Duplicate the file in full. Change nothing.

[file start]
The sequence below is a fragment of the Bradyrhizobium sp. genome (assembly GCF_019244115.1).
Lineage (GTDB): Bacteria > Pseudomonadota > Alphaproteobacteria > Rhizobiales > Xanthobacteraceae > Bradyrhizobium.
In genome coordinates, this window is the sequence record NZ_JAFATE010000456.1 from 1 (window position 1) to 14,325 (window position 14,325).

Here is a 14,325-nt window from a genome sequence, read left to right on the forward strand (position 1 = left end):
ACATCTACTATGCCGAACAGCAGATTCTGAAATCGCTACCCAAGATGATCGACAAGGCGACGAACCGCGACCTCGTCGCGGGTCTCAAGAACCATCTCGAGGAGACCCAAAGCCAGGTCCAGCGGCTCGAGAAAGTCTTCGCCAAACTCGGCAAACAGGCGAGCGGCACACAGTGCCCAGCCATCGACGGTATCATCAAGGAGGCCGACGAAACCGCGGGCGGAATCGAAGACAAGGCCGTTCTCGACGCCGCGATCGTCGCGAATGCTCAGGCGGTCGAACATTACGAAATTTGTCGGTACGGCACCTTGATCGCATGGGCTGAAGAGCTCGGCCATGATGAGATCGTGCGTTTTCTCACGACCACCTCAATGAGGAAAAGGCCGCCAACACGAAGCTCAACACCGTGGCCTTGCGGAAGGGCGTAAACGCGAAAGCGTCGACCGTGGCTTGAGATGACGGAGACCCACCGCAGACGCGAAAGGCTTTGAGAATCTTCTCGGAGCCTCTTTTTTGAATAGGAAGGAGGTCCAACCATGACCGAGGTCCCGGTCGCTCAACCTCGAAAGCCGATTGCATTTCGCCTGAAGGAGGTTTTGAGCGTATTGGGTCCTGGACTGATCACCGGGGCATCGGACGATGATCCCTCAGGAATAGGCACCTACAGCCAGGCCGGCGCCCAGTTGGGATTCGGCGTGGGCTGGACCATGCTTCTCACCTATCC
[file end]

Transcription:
The sequence below is a fragment of the Bradyrhizobium sp. genome (assembly GCF_019244115.1).
Lineage (GTDB): Bacteria > Pseudomonadota > Alphaproteobacteria > Rhizobiales > Xanthobacteraceae > Bradyrhizobium.
In genome coordinates, this window is the sequence record NZ_JAFATE010000456.1 from 1 (window position 1) to 14,325 (window position 14,325).

Here is a 14,325-nt window from a genome sequence, read left to right on the forward strand (position 1 = left end):
ACATCTACTATGCCGAACAGCAGATTCTGAAATCGCTACCCAAGATGATCGACAAGGCGACGAACCGCGACCTCGTCGCGGGTCTCAAGAACCATCTCGAGGAGACCCAAAGCCAGGTCCAGCGGCTCGAGAAAGTCTTCGCCAAACTCGGCAAACAGGCGAGCGGCACACAGTGCCCAGCCATCGACGGTATCATCAAGGAGGCCGACGAAACCGCGGGCGGAATCGAAGACAAGGCCGTTCTCGACGCCGCGATCGTCGCGAATGCTCAGGCGGTCGAACATTACGAAATTTGTCGGTACGGCACCTTGATCGCATGGGCTGAAGAGCTCGGCCATGATGAGATCGTGCGTTTTCTCACGACCACCTCAATGAGGAAAAGGCCGCCAACACGAAGCTCAACACCGTGGCCTTGCGGAAGGGCGTAAACGCGAAAGCGTCGACCGTGGCTTGAGATGACGGAGACCCACCGCAGACGCGAAAGGCTTTGAGAATCTTCTCGGAGCCTCTTTTTTGAATAGGAAGGAGGTCCAACCATGACCGAGGTCCCGGTCGCTCAACCTCGAAAGCCGATTGCATTTCGCCTGAAGGAGGTTTTGAGCGTATTGGGTCCTGGACTGATCACCGGGGCATCGGACGATGATCCCTCAGGAATAGGCACCTACAGCCAGGCCGGCGCCCAGTTGGGATTCGGCGTGGGCTGGACCATGCTTCTCACCTATCC